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Bromadiolone

The extremely hazardous pesticide “BROMADIOLONE” issued in Kerala in the name as “RODOFOE” to kill the rats. The agricultural department, health department and the LSG jointly issued the same to the public who are not aware about the impact of this poison in Human. Ware housing corporation is the nodal agency to distribute this poison on cash payment.

4. HUMAN HEALTH HAZARDS, PREVENTION AND PROTECTION, EMERGENCY ACTION

4.1 Human Health Hazards, Prevention and Protection, First Aid

The oral toxicity of bromadiolone for mammals is extremely high (rat oral LD50, 1.12 mg/kg; rabbit oral LD50, 1 mg/kg). The dermal
toxicity is also very high (rabbit LD50 9.4 mg/kg). No definite toxic dose has been established for humans, because of the limited
clinical reports available.

The main features of bromadiolone poisoning in less severe cases are excessive bruising, nose and gum bleeding, and blood in the urine and
faeces. Bleeding from several organs within the body leading to shock and possibly death occurs in more severe cases. The onset of the
signs of poisoning may not be evident until one to several days after ingestion.

Bromadiolone is non-irritant to the skin, but is slightly irritant to the eye.

Bromadiolone is slowly metabolized by mammals and may accumulate in the liver reaching toxic levels with repeated exposure.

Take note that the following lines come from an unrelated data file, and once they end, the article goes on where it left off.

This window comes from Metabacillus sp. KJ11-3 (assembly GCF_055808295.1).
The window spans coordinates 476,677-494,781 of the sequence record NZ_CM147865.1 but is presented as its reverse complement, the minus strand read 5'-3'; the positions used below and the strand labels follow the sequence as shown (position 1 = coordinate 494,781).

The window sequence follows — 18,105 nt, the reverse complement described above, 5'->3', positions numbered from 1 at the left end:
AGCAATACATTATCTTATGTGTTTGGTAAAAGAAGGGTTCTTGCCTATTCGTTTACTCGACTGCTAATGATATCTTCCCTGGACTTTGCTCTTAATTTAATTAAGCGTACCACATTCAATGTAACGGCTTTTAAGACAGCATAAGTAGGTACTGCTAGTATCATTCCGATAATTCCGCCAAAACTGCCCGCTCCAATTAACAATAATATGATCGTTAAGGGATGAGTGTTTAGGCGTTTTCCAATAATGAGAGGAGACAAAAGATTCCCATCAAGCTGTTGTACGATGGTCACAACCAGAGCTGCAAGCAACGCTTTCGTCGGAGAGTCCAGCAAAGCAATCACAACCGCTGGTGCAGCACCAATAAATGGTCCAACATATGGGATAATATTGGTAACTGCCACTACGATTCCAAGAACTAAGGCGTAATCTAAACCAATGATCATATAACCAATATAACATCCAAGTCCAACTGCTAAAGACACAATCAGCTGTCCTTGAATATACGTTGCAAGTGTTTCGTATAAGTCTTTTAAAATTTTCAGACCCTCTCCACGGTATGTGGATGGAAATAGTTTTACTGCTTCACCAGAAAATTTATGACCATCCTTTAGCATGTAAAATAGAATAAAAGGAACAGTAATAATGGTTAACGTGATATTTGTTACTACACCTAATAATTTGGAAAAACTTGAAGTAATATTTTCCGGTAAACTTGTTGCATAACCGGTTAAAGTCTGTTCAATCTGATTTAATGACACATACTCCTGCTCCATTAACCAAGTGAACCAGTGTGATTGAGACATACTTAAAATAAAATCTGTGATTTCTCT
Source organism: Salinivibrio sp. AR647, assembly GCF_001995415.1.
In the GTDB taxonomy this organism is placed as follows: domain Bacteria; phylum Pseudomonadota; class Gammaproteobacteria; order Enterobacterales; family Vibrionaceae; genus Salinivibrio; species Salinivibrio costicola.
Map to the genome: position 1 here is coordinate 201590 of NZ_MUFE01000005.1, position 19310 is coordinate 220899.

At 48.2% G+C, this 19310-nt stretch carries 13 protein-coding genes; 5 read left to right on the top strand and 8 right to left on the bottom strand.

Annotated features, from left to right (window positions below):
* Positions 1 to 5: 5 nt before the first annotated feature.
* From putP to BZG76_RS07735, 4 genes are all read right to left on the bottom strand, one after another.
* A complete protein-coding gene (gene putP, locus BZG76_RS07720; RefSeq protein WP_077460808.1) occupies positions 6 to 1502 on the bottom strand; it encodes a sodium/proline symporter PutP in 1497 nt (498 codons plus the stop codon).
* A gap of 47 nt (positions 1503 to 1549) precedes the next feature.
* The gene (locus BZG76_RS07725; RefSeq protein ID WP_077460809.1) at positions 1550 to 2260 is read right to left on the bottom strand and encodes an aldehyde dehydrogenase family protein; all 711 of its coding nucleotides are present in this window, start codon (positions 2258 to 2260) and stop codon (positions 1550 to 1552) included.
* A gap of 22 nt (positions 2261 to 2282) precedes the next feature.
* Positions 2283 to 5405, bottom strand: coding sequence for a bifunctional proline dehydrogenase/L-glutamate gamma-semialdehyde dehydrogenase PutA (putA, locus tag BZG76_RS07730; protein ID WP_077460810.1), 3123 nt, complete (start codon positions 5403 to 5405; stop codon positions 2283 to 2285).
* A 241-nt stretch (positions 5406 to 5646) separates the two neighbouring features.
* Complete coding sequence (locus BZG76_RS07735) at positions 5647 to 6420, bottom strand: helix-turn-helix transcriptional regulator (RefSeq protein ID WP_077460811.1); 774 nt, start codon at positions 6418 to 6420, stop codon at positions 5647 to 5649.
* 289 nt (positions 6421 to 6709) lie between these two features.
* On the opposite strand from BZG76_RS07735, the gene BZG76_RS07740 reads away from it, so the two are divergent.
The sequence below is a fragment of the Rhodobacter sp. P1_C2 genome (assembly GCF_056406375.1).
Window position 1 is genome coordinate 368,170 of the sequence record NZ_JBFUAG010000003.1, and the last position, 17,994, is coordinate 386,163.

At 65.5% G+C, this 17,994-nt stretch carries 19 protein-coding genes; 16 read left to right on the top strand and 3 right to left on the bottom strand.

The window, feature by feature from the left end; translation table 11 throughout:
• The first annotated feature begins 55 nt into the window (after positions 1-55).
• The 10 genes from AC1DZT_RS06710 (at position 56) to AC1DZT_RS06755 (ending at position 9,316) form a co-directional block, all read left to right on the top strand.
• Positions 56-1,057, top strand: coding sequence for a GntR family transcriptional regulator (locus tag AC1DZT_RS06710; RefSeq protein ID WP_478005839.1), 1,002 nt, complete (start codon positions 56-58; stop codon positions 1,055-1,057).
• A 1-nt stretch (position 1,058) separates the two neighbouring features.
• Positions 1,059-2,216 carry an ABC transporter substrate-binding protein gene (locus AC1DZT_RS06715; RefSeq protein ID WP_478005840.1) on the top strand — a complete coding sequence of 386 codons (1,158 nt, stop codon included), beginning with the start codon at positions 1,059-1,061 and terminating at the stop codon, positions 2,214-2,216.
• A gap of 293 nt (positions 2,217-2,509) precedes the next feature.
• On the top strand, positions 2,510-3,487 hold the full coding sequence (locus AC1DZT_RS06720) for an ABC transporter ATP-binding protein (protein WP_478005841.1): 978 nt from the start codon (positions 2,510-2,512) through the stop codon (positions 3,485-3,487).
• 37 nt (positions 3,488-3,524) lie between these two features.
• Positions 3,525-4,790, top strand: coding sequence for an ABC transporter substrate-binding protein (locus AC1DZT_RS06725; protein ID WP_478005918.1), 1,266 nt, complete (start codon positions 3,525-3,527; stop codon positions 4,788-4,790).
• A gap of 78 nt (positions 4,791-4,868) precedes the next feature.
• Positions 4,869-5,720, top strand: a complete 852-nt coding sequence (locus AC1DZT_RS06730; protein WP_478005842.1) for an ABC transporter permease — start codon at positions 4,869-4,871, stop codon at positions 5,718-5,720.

Handling of technical material or powder concentrates will require the use of full air-fed protection and an impervious suit, suitable for
wash-down. In operations with liquid concentrates, PVC or nitrile-rubber gloves, armlets, and an apron should be worn together
with a face shield and rubber boots.

All persons who are bleeding must obtain medical attention.

4.1.1 Advice to physicians

If poisoning has occurred recently (within a few hours), gastric lavage and the administration of charcoal in repeated doses is
recommended.

A venous blood sample should be taken to measure the haemoglobin level, prothrombin time, blood grouping, and cross-matching.

If a patient is bleeding severely, 25 mg of vitamin K1 (phytomenadione) should be given by slow intravenous injection. The
patient should be transfused with whole blood or plasma. Fresh, frozen plasma may be given. Prothrombin time should be checked at 3-h
intervals and injections of vitamin K1 repeated, if no improvement occurs. Administration of factor concentrate may be considered to
avoid volume overload.

In less severe cases of poisoning, vitamin K1 may be given in lower doses together with fresh, frozen plasma for rapid restoration of
blood clotting factors. Prothrombin time should be checked after 8-10 h and vitamin K1 administration repeated, if necessary.

Once the prothrombin time has stabilized, treatment with oral vitamin K1 (10 mg) should be continued four times daily. Oral treatment may
be sufficient in minor cases.

The patient should be kept in hospital until the prothrombin time has remained normal for three days.

The patient should be discharged from hospital with the following treatment: oral vitamin K1 (10 mg) twice daily for up to 60 days
with close monitoring of the prothrombin time. It may be possible to reduce the length of treatment.

4.1.2 Health surveillance advice

Workers handling concentrates must undergo periodic determination of the potential disturbances of the clotting mechanisms, using the most
appropriate method, i.e., by measuring circulating descarboxy-prothrombin, prothrombin concentration, or prothrombin time.

READ MORE >>>http://www.inchem.org/documents/hsg/hsg/hsg094.htm